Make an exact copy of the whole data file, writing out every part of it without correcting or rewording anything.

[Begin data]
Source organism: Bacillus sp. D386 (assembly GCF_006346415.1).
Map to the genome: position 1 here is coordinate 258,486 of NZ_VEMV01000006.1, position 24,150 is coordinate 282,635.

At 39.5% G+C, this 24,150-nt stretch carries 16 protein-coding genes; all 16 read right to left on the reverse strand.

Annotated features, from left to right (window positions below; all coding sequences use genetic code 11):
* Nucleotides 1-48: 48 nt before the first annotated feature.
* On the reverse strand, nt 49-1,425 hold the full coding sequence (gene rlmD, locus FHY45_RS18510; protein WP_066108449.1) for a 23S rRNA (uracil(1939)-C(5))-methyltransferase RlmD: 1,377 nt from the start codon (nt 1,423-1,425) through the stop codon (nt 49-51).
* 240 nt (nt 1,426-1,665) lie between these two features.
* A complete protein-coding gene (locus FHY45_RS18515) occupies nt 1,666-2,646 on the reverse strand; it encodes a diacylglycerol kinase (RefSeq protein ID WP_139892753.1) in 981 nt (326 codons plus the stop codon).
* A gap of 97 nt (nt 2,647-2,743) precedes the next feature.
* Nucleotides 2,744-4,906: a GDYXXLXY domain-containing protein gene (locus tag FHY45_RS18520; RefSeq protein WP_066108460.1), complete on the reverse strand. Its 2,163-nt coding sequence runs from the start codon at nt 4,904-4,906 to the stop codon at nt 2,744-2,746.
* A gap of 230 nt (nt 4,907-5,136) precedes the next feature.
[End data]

Source organism: Bacillus sp. D386 (assembly GCF_006346415.1).
Map to the genome: position 1 here is coordinate 258,486 of NZ_VEMV01000006.1, position 24,150 is coordinate 282,635.

At 39.5% G+C, this 24,150-nt stretch carries 16 protein-coding genes; all 16 read right to left on the reverse strand.

Annotated features, from left to right (window positions below; all coding sequences use genetic code 11):
* Nucleotides 1-48: 48 nt before the first annotated feature.
* On the reverse strand, nt 49-1,425 hold the full coding sequence (gene rlmD, locus FHY45_RS18510; protein WP_066108449.1) for a 23S rRNA (uracil(1939)-C(5))-methyltransferase RlmD: 1,377 nt from the start codon (nt 1,423-1,425) through the stop codon (nt 49-51).
* 240 nt (nt 1,426-1,665) lie between these two features.
* A complete protein-coding gene (locus FHY45_RS18515) occupies nt 1,666-2,646 on the reverse strand; it encodes a diacylglycerol kinase (RefSeq protein ID WP_139892753.1) in 981 nt (326 codons plus the stop codon).
* A gap of 97 nt (nt 2,647-2,743) precedes the next feature.
* Nucleotides 2,744-4,906: a GDYXXLXY domain-containing protein gene (locus tag FHY45_RS18520; RefSeq protein WP_066108460.1), complete on the reverse strand. Its 2,163-nt coding sequence runs from the start codon at nt 4,904-4,906 to the stop codon at nt 2,744-2,746.
* A gap of 230 nt (nt 4,907-5,136) precedes the next feature.